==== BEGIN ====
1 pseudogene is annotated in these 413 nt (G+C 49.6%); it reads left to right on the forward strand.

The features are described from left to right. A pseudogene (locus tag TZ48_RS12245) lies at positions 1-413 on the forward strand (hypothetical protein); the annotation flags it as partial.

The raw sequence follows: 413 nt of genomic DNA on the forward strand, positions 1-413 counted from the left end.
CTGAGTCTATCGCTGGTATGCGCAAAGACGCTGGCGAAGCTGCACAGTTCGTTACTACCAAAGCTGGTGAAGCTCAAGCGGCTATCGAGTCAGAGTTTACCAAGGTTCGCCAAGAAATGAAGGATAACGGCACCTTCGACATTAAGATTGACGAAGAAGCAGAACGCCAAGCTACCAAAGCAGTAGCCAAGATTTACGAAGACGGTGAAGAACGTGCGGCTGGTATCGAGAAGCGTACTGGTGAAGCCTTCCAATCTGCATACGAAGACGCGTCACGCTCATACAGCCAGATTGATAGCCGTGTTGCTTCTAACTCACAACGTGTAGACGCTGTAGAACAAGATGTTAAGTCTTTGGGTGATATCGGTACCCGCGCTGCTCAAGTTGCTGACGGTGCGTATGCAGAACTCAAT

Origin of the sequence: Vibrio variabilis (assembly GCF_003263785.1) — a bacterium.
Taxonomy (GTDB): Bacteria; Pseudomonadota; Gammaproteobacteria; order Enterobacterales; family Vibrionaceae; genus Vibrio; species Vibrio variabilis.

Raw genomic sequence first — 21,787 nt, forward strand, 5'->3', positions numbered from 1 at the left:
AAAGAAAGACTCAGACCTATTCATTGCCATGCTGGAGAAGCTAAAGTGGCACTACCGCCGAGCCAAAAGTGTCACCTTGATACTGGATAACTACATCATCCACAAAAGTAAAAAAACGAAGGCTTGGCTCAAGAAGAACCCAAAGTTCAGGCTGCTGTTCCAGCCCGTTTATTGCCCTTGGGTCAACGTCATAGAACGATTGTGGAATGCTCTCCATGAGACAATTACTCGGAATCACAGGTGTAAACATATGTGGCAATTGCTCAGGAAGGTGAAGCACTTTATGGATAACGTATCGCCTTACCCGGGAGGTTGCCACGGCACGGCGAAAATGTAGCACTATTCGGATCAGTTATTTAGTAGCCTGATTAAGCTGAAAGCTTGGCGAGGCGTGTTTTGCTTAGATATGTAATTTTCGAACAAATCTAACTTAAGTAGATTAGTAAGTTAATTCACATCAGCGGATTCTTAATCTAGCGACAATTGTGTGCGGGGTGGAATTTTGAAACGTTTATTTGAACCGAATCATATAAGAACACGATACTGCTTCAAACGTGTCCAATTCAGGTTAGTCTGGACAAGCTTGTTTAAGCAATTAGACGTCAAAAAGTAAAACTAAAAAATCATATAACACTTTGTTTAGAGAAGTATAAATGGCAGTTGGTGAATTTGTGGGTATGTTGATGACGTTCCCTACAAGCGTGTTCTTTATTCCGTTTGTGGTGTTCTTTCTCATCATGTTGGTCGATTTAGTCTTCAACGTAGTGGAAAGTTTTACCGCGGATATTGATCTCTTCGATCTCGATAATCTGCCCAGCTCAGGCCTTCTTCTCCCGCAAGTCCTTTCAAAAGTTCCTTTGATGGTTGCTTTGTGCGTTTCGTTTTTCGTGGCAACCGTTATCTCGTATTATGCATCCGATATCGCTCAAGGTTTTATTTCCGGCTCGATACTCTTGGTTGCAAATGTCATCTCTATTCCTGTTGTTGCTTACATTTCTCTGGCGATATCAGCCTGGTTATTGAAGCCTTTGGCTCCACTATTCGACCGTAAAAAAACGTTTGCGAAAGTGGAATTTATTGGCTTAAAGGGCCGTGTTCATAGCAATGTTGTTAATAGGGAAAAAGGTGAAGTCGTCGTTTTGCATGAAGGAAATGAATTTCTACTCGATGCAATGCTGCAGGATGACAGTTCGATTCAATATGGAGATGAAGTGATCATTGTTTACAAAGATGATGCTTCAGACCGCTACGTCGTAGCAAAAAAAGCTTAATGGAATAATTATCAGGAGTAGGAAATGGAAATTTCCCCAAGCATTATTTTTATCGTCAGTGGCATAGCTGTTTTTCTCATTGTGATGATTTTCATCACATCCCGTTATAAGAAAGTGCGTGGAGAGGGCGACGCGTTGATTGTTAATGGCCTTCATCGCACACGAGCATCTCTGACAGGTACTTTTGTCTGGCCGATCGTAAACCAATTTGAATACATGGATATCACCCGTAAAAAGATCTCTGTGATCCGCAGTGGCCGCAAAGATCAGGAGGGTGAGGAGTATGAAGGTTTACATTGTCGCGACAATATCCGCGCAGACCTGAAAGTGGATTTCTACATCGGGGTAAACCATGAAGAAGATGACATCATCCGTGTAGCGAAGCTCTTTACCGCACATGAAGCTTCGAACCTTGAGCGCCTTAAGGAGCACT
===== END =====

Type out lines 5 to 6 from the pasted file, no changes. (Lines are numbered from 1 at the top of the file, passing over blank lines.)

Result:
Origin of the sequence: Vibrio variabilis (assembly GCF_003263785.1) — a bacterium.
Taxonomy (GTDB): Bacteria; Pseudomonadota; Gammaproteobacteria; order Enterobacterales; family Vibrionaceae; genus Vibrio; species Vibrio variabilis.